Great player. Bad move. Terrible contract.
"Why?" That was my first thought when it was first reported by CBS Sports' Jon Heyman that the Detroit Tigers had extended the contract of Miguel Cabrera through the 2023 season. The deal makes the Tigers total commitment to Cabrera now a 10-year contract worth $292 million. Heyman also reports that there is a vesting option for two more seasons if Cabrera finishes in the top-10 of the MVP voting in 2023.
The numbers are ridiculous and completely unnecessary. There was no need to make this move right now.
The Tigers still had Cabrera under contract for two more seasons at a very reasonable $22 million per season for both sides. Unless Cabrera was voicing his unhappiness behind the scenes and demanding a new deal, it is hard to understand the urgency to make this deal at this time.
The move is just one of many in this curious offseason for the Tigers and general manager Dave Dombrowski. Dombrowski has long been considered one of the best executives in the game, but he has had a very erratic winter.
Detroit is very close to being a World Series team again, and they seem to be operating with that mindset. The Tigers added closer Joe Nathan while trading Prince Fielder to the Texas Rangers for second baseman Ian Kinsler. Both of those moves seem to signal that Detroit was going for it.
Getting out from underneath the majority of Fielder's remaining contract was a huge move for the franchise in the long-term. It should have allowed Detroit to lock up ace Max Scherzer. Fielder simply wasn't producing up to expectations during the regular season, and especially the playoffs, as he was starting to show slight signs of decline at the plate.
Instead, Cabrera's extension comes on the heels of the Tigers publicly embarrassing 2013 Cy Young winner Scherzer over his unwillingness to take a deal that Detroit felt was more than fair. Dombrowski has since had to clear the air with Scherzer as reported here by USA Today's John Lowe.
Looking at Detroit's payroll obligations for 2014 and beyond, it is hard to see the Tigers retaining Scherzer. Detroit already has $98 million committed to six players on the 2015 payroll without factoring in Scherzer. It certainly feels like once Scherzer rejected the Tigers' offer, they made the decision to lock up Cabrera long-term.
At the same time, Detroit seemed to suddenly pinch pennies, dealing off above-average starter Doug Fister for very little immediate return. On this Tigers staff, Fister was easily the best fourth-starter in MLB. The bullpen and the bench for the Tigers could have clearly stood an infusion of talent.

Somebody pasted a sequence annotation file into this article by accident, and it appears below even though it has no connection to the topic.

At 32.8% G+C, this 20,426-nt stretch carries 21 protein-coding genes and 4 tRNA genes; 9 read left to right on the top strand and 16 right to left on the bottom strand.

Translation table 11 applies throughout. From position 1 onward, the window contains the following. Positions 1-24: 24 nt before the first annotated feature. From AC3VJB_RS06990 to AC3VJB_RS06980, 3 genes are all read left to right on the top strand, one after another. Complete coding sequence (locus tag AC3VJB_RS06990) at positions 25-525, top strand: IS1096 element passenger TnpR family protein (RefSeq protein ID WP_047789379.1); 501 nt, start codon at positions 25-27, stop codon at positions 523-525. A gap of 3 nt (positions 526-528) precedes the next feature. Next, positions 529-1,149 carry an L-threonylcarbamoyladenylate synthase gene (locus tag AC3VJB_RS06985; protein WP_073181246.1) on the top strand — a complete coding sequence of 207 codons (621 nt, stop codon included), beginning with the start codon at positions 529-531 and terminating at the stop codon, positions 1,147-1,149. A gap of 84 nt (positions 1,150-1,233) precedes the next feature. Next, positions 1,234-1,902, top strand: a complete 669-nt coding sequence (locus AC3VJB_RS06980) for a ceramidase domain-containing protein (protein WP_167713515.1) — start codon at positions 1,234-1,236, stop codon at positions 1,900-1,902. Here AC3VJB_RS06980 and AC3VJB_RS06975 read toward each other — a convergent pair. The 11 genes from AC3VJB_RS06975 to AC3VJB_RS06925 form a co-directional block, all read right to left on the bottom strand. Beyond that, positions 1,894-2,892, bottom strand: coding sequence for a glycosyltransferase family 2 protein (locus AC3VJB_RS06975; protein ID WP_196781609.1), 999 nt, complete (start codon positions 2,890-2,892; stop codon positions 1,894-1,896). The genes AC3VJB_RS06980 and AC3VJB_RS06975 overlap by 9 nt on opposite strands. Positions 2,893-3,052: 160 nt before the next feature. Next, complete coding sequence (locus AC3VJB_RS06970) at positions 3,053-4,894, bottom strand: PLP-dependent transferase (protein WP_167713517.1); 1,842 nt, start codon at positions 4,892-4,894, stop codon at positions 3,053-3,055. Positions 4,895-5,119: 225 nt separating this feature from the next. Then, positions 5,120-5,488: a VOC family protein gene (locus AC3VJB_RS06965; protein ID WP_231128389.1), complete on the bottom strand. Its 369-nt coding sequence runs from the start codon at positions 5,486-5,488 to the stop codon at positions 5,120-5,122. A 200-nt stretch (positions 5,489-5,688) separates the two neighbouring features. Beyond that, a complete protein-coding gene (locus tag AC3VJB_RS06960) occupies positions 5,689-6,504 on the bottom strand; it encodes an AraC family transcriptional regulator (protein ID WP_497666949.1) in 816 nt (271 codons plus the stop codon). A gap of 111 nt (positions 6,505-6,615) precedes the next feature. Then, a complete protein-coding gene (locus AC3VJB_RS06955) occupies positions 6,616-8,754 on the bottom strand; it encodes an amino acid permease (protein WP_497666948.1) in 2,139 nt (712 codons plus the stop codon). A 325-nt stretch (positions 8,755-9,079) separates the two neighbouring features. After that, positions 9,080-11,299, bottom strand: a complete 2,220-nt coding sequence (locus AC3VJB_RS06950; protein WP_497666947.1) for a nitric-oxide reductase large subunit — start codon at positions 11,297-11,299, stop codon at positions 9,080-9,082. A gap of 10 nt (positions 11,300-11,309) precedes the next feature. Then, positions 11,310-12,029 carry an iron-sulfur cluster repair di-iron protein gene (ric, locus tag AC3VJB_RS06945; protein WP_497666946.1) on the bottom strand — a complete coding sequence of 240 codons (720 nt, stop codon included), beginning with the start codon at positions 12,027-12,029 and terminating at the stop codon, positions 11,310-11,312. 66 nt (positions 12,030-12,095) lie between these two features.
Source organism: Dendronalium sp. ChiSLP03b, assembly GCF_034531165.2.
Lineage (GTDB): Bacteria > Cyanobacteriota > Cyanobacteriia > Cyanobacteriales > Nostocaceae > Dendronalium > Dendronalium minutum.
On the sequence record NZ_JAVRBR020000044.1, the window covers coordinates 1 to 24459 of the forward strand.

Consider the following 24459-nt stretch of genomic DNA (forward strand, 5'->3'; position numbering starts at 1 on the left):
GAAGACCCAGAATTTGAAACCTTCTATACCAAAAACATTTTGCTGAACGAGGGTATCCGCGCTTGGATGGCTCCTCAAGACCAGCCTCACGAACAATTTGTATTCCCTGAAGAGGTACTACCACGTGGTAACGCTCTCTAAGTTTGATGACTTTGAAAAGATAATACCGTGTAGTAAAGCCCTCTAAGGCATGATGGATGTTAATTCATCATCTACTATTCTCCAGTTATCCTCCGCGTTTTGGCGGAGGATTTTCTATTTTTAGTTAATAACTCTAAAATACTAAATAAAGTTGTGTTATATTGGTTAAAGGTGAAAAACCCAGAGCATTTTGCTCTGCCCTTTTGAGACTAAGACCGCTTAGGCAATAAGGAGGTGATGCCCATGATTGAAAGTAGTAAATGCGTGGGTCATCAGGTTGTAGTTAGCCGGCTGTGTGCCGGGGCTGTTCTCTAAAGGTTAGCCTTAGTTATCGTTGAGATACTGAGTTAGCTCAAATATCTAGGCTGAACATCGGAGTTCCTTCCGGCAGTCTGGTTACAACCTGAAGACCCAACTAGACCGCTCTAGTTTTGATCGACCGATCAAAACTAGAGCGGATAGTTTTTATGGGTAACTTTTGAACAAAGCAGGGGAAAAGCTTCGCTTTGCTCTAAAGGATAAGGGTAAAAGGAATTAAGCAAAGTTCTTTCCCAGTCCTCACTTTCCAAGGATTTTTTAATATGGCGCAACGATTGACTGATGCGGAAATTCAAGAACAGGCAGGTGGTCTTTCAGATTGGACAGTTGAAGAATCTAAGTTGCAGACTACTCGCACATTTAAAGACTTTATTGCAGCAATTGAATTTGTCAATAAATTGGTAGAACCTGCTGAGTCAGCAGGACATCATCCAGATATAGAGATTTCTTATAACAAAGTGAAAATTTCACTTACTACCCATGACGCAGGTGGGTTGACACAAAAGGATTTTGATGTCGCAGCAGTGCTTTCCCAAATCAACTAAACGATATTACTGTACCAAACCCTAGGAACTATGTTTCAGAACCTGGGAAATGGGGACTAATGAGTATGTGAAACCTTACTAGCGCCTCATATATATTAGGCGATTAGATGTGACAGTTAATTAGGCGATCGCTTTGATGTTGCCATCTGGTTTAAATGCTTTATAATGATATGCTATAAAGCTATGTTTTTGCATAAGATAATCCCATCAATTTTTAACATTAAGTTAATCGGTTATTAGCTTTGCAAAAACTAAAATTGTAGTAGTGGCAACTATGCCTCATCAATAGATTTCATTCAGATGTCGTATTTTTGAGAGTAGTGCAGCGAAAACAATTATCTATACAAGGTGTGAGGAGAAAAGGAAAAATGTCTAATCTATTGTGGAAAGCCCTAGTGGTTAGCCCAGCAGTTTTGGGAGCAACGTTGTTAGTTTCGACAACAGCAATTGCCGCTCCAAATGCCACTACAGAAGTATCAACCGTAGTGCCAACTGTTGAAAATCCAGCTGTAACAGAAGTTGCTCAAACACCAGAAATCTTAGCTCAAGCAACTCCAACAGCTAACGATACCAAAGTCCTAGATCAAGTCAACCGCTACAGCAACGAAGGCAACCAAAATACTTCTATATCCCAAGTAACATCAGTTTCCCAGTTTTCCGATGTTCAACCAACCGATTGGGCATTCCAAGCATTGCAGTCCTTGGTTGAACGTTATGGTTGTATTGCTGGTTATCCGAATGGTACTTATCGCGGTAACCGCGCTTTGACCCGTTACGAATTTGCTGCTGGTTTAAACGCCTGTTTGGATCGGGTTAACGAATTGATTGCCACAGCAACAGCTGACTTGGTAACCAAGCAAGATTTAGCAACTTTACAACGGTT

This is nothing against Cabrera the player. The 30-year-old Cabrera is already in the midst of a Hall of Fame career that will likely land him in Cooperstown on the first ballot that he is eligible. He has won the AL MVP the past two seasons and will likely battle for the crown again this season barring something unforeseen.
Unfortunately, though, this deal will take Cabrera to the age of 40. Cabrera struggled through injuries last season, something that impacted his play down the stretch and in the playoffs. Cabrera underwent core muscle repair surgery this past winter to fix the groin/abdominal injury and has looked healthy this spring. With the departure of Fielder, Cabrera will benefit greatly from the move back to first base.
Detroit was freed from a cumbersome contract when they moved Fielder to the Rangers at the beginning of the offseason. It was something that Detroit should have learned from. Now they have gone and put themselves in even more of a precarious position over the next 10 years with Cabrera.
Dombrowski, Cabrera and the Tigers would have been much better served to spend this money by keeping Fister earlier this winter and signing free-agent shortstop Stephen Drew once it became clear that Jose Iglesias was likely going to be lost for the season due to injury. This team is built to win the World Series now, not just the AL Central.
Instead, Detroit will be going into the season with a below-average shortstop situation, questions in left field and questions in the bullpen while also having weakened the starting rotation in the process.
Detroit made Cabrera an offer he simply couldn't refuse. Now, the question is how long before the Tigers regret making the offer in the first place?